The first account of gambling in China could be found in the feudal states in the late Chou Dynasty (800–256 B.C.), although some researchers have pushed the origin even further back to the Shang (1700–1027 B.C.) and the Xia (2000–1500 B.C.) Dynasties. Throughout these times, there was a variety of sports gambling, such as Chinese football, cock fighting, duck fighting, goose fighting, horse racing, and dog racing.
Throughout Chinese history, only the Sung (960–1279), Yuan (1279–1368), and Ming (1368–1644) Dynasties were serious about outlawing gambling. However, legal actions against gambling only occurred in the beginning eras of those dynasties. After a while, not only were the laws no longer enforced, but some rulers themselves also practiced gambling. Zhu Yuan-zhang (1328–1398), the first Emperor of Ming, planned to launch bold construction projects and thus outlawed gambling in order to redirect manpower from this time-consuming hobby to more productive activities. However, Zhu failed to set a good example as he frequently gambled with his subordinates.
After the Qing (1644–1911) army forced the Ming government to retreat to South China, Ming’s Chinese began to be fond of another form of gambling, cricket fighting, despite the Qing army posing a serious threat to the remaining Ming’s region. Thus, some historians attributed the fall of Ming to paper mahjong and the fall of South Ming to cricket fighting.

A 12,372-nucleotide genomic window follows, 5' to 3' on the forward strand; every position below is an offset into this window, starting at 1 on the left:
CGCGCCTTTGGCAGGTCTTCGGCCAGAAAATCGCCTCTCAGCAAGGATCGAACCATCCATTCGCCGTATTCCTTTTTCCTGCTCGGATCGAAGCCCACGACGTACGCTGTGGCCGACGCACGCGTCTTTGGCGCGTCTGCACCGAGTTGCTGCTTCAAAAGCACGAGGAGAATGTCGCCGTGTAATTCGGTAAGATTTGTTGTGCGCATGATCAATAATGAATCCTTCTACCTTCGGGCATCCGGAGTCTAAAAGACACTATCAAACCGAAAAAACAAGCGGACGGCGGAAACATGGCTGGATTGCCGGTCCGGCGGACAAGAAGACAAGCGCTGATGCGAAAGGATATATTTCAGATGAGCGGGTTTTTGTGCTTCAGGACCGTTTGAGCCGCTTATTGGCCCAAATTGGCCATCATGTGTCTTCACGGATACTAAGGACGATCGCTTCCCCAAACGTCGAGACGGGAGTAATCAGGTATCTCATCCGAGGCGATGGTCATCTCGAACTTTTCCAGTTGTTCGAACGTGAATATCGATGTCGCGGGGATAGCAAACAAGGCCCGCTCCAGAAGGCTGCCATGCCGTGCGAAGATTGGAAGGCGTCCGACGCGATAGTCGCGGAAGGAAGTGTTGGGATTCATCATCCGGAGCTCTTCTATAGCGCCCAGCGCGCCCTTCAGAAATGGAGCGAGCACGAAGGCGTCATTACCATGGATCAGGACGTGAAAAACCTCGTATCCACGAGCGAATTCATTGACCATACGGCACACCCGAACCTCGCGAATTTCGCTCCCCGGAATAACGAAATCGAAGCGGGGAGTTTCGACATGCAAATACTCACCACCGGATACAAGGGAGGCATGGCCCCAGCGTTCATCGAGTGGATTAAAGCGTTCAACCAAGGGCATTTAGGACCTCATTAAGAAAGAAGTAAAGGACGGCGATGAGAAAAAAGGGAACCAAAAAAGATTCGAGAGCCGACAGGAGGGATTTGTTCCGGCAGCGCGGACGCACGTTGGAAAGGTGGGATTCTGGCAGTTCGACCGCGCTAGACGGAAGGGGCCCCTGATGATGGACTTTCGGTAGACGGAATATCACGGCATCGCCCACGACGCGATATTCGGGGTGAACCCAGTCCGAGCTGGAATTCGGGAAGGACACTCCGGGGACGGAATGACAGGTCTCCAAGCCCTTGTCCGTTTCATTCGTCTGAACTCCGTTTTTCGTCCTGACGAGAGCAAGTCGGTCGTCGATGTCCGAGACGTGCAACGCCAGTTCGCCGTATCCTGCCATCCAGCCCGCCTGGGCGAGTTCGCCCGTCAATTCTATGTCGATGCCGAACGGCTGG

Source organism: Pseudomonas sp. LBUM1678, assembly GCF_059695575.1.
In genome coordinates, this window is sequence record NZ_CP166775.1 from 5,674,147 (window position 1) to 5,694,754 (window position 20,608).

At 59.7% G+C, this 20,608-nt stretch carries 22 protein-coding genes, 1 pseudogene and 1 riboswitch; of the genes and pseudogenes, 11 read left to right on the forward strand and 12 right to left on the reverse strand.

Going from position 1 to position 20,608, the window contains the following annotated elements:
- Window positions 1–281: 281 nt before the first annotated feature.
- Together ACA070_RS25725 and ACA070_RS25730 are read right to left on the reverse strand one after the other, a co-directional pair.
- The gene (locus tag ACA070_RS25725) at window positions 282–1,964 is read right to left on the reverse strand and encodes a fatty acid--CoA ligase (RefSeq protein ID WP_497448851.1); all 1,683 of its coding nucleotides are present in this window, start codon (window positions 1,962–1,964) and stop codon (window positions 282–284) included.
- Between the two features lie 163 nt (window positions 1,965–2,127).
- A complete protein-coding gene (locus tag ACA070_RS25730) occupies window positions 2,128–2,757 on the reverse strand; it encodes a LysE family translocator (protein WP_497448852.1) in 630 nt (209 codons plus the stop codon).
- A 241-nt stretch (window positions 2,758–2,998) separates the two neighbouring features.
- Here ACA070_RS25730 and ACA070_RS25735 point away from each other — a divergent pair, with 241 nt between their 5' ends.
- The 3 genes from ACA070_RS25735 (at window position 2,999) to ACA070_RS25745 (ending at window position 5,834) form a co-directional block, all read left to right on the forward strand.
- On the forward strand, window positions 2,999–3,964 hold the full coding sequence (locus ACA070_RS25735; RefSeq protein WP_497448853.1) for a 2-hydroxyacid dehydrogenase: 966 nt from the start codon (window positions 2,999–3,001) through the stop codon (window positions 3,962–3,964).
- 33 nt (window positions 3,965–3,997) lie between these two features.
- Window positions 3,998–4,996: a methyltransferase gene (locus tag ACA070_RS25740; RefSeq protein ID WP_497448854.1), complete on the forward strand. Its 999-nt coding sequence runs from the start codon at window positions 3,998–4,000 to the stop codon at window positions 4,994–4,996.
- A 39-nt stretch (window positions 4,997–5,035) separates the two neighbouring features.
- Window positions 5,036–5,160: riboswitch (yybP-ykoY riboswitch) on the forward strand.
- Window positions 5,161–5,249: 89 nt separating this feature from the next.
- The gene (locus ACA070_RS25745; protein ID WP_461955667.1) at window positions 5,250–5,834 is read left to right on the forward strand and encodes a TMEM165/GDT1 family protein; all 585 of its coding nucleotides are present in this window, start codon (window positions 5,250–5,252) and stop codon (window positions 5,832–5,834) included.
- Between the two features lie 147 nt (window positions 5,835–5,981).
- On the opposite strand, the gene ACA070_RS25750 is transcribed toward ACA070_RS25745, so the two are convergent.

Gambling as financial support
Chinese rulers and governments were using gambling as a means of financial support. In China, after the Opium War in 1840, Qing Emperors lost almost every single war to the Western powers. Becfrome Western nations demanded a huge sum of reparations, the Qing government legalized gambling and sold casino licenses in order to collect sufficient funds for paying reparations. Some local officials disapproved of this short-sighted practice and proposed banning gambling again, but this did not progress as the central government then asked the local governments to find alternative ways to collect the same amount of money if gambling were prohibited. Besides paying reparations, supporting the defense budget was another justification for legalizing gambling. In 1884, China sent troops to Vietnam to fight against the French. In order to increase the military expenditure for this venture, the Qing general used legalized gambling as a means of making quick money. During the late Qing period, gambling was more widespread in Canton (Guangzhou), a subprovincial city and the capital of Guangdong Province, which was arguably the number one region in gambling across the entire nation; thus Canton was nicknamed “the nation of gambling”. Furthermore, from the middle of the 1800s to the early 1900s, with the arrival of the Westerners (since 1842) and the establishment of Special Economic Zones, sovereignty from Chinese law was decreed and these zones were divided into various parcels governed by different countries. Shanghai became a magnet that attracted many Chinese gamblers who engaged in a variety of local and foreign games, including roulette, in its large gambling complexes. Western-style casino games were also brought to Macau in the 20th century. Later, gambling spread to Hong Kong. The gambling custom scattered to every Chinese community around the globe as Chinese emigrated to overseas countries.